I wrote this recently while in the throes of a cold. In retrospect, I find it funny that I chose to place myself back in Florida to describe my misery. I guess the unrelenting heat helped the fever imagery. But it also speaks to my state of mind when I lived there. Anyway, rest assured, I’m feeling much better now.
I was sitting on my front porch, baking in the heat, desperately clutching a glass of lemonade as if it were a life raft. The sweat from the glass did nothing to assuage the perspiration on my forehead. My light cotton shirt was determined to cling to the small of my back. I felt lifeless and hopeless.
I closed my eyes, trying to resist the urge to start screaming in frustration, knowing that if I did it would be a feeble effort that would come out as a weak moan. And afterwards I’d still feel unheard. I felt like ten kinds of crap, and there was nothing I could do about it.
The occasional gust of wind provided no comfort either. It merely kicked up the dust from the dirt road out front. I felt coated with a layer of grime. I felt heavier, somehow, as if I could easily be buried alive if I didn’t move.
If I could only muster the strength to turn on the garden hose and rinse the clay off my bare feet, I’d feel so much better. Such a nice idea. Just out of reach.
When I opened my eyes, I realized he was there. An old man, standing on the crumbling sidewalk, looking at me, smiling. It made me jump. I felt a little chill. But only for a second. Then the bone-frying heat set in again, seeming to pour out of my eye sockets.
We’d met before. He was a tall man, and so thin you could see his tendons. Weathered is how I would describe him, as if he had been left lying in a ditch like a cast-off doll, in the wind and rain, for his entire life. He looked like he might just blow away like a tumbleweed. This man was made of cracked clay.
He wore a white t-shirt, and dark grey pants held up by suspenders. His leather shoes looked like they were on the verge of disintegration. And he had a fedora. Who wears fedoras anymore? Somehow that fedora irritated me.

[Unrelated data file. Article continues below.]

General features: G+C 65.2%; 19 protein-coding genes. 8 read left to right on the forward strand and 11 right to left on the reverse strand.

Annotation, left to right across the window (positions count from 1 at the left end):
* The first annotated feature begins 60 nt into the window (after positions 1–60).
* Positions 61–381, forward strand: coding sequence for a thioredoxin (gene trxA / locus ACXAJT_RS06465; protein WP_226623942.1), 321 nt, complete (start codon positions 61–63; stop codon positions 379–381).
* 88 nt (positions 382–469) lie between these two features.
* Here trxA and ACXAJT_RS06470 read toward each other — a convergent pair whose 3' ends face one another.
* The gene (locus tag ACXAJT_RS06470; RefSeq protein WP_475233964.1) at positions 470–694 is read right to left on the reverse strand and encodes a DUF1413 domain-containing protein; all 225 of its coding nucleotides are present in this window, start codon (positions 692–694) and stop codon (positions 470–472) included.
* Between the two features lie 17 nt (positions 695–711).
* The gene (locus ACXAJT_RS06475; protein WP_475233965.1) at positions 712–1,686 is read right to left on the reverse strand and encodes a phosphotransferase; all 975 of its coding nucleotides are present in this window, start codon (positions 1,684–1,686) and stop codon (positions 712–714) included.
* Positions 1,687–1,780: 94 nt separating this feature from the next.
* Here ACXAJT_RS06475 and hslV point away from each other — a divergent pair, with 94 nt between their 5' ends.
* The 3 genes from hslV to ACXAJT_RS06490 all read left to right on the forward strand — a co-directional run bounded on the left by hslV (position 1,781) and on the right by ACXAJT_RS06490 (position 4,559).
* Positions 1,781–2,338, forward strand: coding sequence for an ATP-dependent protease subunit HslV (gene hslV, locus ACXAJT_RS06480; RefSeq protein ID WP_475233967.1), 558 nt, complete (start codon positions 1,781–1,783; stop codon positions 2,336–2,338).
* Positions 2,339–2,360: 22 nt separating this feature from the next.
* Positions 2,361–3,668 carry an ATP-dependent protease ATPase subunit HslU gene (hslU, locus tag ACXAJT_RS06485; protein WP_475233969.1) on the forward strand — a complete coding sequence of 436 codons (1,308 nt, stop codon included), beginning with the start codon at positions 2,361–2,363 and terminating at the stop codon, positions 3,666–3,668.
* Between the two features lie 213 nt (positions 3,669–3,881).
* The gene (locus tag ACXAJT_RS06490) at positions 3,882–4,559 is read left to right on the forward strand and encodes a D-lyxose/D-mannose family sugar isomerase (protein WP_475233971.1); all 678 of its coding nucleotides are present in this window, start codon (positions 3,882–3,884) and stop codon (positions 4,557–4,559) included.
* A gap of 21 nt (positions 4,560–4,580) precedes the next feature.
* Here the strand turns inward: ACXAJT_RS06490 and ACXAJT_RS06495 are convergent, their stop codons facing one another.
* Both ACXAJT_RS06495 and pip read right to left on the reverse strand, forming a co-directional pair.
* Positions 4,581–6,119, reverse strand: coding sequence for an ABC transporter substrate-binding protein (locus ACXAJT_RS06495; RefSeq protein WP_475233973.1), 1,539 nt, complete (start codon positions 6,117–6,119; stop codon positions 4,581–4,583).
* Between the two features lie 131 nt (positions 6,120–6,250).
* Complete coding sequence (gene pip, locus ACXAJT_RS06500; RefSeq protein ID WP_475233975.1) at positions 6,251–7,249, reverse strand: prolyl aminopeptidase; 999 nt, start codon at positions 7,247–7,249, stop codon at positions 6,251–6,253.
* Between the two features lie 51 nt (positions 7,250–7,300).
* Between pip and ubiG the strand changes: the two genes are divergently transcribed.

He asked if he could come out of the sun for a time. I indicated the rocking chair. I didn’t really feel like I had to say much of anything. He was there. Where else would he have gone?
He settled in and I offered him a glass of lemonade, as you do. He nodded his thanks, and poured it himself. He rocked for a time, as the heat shimmered on the kudzu on the other side of the road. Even the rattlesnakes had taken cover, but the cicadas seemed to be buzzing inside my head. I felt dizzy.
He, on the other hand, seemed just fine. Out of the corner of my eye, I watched him slowly rock. It was almost as if he were intent on some goal. The chair creaked, making my nerves jangle. That’s why I had chosen to sit on the steps. Creak. Creak. I wished he would just go away and leave me alone.
I began to realize that he wasn’t as fragile as I first thought. He wouldn’t blow away. No. He was more like tanned leather, or beef jerky. He would endure, quietly, yet stubbornly, for all eternity. He could easily be a thousand years old. He wasn’t going anywhere.
I began to feel desiccated, like a lizard that had been trapped in place until death came to shrivel it up. No amount of lemonade could quench my thirst. My tongue felt as if it were swelling and cracking, and I wanted to cry, but the tears wouldn’t come.
The buzzing inside my head got louder as the pressure began to build. I felt a dull ache, and a suffocating sensation. I felt like I was drowning in hot, bubbling mud, and would soon sink below the surface, with no one there to rescue me, as the old man quietly watched.
He tried to hand me a dirty handkerchief, a grudging gesture at best, but I couldn’t have raised a hand to take it if I had wanted to. He thanked me for the lemonade, and said it was time for him to move on. But he’d see me again sometime.
I slumped on the porch, feeling like Appomattox the day after the battle, long before all the bloody, bloated corpses had been removed. I wondered what would be visited upon me next, as the cicadas continued to buzz and the unrelenting sun shimmered all around me, depriving me of focus and making recovery seem all but impossible.
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